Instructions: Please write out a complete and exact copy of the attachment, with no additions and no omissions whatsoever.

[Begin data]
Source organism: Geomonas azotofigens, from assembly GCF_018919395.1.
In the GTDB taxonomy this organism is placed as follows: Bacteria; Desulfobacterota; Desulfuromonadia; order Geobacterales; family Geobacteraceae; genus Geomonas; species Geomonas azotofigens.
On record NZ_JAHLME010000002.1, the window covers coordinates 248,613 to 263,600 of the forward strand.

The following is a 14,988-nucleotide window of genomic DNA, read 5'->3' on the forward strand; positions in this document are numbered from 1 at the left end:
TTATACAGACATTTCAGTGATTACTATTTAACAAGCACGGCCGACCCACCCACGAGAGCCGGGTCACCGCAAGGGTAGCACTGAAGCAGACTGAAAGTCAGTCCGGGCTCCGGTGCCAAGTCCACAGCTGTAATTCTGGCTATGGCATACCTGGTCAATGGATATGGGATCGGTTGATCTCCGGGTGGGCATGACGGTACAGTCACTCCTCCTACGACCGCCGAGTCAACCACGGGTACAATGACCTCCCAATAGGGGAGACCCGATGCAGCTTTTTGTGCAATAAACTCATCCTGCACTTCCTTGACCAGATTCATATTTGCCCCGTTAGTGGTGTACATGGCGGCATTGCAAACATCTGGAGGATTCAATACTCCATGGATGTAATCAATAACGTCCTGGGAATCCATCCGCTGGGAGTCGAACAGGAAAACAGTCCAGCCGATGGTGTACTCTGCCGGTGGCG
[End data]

Source organism: Geomonas azotofigens, from assembly GCF_018919395.1.
In the GTDB taxonomy this organism is placed as follows: Bacteria; Desulfobacterota; Desulfuromonadia; order Geobacterales; family Geobacteraceae; genus Geomonas; species Geomonas azotofigens.
On record NZ_JAHLME010000002.1, the window covers coordinates 248,613 to 263,600 of the forward strand.

The following is a 14,988-nucleotide window of genomic DNA, read 5'->3' on the forward strand; positions in this document are numbered from 1 at the left end:
TTATACAGACATTTCAGTGATTACTATTTAACAAGCACGGCCGACCCACCCACGAGAGCCGGGTCACCGCAAGGGTAGCACTGAAGCAGACTGAAAGTCAGTCCGGGCTCCGGTGCCAAGTCCACAGCTGTAATTCTGGCTATGGCATACCTGGTCAATGGATATGGGATCGGTTGATCTCCGGGTGGGCATGACGGTACAGTCACTCCTCCTACGACCGCCGAGTCAACCACGGGTACAATGACCTCCCAATAGGGGAGACCCGATGCAGCTTTTTGTGCAATAAACTCATCCTGCACTTCCTTGACCAGATTCATATTTGCCCCGTTAGTGGTGTACATGGCGGCATTGCAAACATCTGGAGGATTCAATACTCCATGGATGTAATCAATAACGTCCTGGGAATCCATCCGCTGGGAGTCGAACAGGAAAACAGTCCAGCCGATGGTGTACTCTGCCGGTGGCG